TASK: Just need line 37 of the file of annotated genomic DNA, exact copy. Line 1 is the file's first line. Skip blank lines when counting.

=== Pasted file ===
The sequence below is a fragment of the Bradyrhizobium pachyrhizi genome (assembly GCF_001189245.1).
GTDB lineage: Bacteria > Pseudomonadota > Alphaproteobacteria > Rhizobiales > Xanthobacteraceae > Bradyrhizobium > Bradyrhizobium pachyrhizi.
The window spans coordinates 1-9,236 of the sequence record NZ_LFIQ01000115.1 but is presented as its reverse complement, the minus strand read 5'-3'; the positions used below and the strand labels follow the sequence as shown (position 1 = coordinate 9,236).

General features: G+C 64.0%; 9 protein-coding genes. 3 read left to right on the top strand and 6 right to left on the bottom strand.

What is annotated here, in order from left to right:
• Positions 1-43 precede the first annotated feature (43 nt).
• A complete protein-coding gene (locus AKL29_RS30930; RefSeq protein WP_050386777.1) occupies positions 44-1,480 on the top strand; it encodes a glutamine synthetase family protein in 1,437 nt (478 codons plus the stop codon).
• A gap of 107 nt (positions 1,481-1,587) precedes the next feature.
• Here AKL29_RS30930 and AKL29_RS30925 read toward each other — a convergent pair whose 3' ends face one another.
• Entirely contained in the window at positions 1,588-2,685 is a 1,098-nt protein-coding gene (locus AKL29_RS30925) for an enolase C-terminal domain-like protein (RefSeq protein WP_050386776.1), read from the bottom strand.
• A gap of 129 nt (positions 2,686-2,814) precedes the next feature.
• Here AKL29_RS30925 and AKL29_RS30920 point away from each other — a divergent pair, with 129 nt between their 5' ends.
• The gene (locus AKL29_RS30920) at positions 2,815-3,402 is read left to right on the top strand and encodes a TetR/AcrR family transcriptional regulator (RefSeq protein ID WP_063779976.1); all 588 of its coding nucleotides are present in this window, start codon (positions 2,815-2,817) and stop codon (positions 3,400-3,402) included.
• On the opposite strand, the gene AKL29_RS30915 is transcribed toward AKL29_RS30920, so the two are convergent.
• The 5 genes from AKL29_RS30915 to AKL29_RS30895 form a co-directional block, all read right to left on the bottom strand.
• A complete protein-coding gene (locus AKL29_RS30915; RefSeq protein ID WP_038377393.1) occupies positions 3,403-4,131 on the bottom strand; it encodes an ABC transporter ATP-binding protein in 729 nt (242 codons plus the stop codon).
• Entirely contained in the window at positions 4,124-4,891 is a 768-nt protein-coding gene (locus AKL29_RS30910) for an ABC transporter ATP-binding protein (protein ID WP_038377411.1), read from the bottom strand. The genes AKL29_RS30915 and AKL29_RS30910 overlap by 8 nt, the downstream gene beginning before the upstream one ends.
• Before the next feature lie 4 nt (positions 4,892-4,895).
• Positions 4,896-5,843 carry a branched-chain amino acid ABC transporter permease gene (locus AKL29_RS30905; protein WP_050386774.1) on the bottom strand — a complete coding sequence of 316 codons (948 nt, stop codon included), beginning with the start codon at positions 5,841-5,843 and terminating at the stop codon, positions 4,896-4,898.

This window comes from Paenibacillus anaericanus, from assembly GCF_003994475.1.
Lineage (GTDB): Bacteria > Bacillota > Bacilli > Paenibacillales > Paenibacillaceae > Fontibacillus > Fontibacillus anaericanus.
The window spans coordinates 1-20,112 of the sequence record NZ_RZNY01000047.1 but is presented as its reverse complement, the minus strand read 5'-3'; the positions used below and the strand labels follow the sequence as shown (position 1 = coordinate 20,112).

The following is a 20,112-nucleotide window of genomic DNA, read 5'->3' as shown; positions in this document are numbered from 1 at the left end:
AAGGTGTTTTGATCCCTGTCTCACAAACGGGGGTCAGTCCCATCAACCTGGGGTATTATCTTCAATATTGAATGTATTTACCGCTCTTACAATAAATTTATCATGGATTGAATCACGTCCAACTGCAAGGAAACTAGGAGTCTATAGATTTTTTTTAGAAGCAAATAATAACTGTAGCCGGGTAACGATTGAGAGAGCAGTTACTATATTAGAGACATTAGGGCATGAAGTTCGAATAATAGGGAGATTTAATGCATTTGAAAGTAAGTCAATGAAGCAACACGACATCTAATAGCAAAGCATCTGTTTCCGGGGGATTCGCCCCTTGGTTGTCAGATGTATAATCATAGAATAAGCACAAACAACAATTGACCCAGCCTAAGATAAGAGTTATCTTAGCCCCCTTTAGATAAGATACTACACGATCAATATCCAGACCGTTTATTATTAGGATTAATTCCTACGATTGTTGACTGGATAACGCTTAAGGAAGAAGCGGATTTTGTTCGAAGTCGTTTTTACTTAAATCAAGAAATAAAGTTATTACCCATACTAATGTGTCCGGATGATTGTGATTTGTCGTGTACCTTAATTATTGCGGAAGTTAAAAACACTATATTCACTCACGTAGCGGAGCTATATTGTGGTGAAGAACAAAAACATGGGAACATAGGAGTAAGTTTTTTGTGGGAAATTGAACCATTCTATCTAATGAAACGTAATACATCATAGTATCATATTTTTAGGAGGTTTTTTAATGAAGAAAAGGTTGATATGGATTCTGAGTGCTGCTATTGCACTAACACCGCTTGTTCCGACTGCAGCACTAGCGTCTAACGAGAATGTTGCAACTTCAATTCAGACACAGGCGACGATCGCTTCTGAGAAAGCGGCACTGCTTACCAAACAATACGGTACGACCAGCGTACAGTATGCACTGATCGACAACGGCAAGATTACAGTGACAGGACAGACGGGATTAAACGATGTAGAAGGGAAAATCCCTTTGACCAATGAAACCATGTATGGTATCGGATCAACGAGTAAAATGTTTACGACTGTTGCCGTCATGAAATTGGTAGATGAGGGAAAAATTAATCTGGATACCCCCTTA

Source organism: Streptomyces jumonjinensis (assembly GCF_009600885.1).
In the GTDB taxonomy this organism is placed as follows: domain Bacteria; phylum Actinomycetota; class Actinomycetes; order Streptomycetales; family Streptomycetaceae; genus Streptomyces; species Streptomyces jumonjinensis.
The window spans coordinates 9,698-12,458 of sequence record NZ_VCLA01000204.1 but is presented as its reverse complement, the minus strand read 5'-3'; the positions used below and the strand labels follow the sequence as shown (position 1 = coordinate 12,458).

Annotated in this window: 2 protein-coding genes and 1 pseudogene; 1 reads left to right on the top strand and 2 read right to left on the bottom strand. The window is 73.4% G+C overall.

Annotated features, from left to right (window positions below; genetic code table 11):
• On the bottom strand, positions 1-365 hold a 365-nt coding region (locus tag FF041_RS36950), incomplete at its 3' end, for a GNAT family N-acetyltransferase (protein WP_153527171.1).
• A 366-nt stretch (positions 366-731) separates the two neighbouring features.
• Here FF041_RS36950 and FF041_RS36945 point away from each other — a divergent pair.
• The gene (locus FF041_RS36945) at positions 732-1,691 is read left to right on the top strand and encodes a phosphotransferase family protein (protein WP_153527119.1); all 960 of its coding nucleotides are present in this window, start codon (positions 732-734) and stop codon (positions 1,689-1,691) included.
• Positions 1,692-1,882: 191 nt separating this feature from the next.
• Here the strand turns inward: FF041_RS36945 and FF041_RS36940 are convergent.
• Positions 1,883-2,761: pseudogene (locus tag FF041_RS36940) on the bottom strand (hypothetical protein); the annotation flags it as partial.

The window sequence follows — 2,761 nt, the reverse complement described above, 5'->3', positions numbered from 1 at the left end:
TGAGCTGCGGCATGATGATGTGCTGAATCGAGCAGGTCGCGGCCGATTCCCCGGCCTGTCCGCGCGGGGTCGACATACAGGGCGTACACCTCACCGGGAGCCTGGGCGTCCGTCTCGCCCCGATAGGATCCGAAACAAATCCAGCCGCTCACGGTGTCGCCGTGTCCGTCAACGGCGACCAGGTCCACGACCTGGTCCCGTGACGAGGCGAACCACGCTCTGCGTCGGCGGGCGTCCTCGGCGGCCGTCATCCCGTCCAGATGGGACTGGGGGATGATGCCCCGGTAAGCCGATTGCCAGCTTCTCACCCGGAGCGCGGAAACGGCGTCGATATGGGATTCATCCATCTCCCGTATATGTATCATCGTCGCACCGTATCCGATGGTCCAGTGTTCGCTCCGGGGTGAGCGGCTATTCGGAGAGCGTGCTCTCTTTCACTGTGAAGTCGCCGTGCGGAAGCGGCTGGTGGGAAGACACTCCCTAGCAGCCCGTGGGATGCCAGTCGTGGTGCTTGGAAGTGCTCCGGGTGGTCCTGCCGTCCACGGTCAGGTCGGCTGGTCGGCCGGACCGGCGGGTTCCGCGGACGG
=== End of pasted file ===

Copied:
The window sequence follows — 2,761 nt, the reverse complement described above, 5'->3', positions numbered from 1 at the left end: